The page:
To sheen or not to sheen, that is the question.

Large open main living room painted by Five Star Painting

Each sheen has pros and cons, and everyone has their preference. Use the guide below to help you decide what kind of shine, or no shine you want on your walls.

interior & exterior sheen chart

Flat: If it’s drama you are after, then a flat finish is for you. A flat has not gloss and it minimizes wall imperfections and is easy to touch-up. It’s perfect for ceilings,accent walls, and low traffic areas. Sounds great right? Only con is you can’t wash the walls as it the water will wear down the paint and can cause a burnish mark.

Matte/velvet: In our crazy schedules we are always searching for balance, or the happy medium. Luckily in the world of sheens, matte does that for us. It’s the lowest sheen that is fairly easy to touch-up, helps minimizes imperfections and you can wash it. This is one of the most used sheens.

Satin/eggshell: We do our best to take care of our homes, but accidents happen. Like when the kids eat all the fruit snacks in the cupboard and then race down the hallway back to their playroom, of course touching all the ways as they do so. Satin is your go-to in this case. It is mid-level gloss that is very easy to clean and does great with areas that are subject to moisture such as bathrooms or kitchens. Although, it does show more wall imperfections as it has more light reflection and touch-ups are harder to match.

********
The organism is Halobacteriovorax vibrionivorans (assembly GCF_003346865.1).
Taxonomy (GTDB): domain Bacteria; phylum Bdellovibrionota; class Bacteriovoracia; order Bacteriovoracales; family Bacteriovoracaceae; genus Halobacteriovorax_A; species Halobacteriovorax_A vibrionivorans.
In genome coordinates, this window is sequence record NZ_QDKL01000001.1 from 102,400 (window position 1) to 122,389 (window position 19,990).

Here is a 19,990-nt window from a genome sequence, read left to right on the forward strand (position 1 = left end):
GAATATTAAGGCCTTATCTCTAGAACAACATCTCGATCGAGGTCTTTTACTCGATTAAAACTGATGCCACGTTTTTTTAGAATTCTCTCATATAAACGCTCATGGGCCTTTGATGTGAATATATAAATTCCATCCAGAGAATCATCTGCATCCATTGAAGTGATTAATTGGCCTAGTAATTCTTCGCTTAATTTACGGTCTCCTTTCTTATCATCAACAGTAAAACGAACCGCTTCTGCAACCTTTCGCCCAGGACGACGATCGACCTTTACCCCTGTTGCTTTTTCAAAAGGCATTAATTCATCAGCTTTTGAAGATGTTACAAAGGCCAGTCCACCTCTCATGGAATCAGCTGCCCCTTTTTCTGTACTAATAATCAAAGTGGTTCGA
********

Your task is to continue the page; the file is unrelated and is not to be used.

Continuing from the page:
Semi-Gloss:We all like a little shine in our life, whether it be the sun on the beach or the paint on our walls. This very easy to clean sheen, is perfect for trim, doors and crown molding. It gives you just enough gloss without overdoing it.

Gloss: This sheen is not for the faint of heart. If you are looking for some glam and shine this is perfect for you. It does great on baseboards, trim, doors and so forth. Although because of the light reflection it would not be recommended for older walls, as the imperfections will be reflected.

Share Article name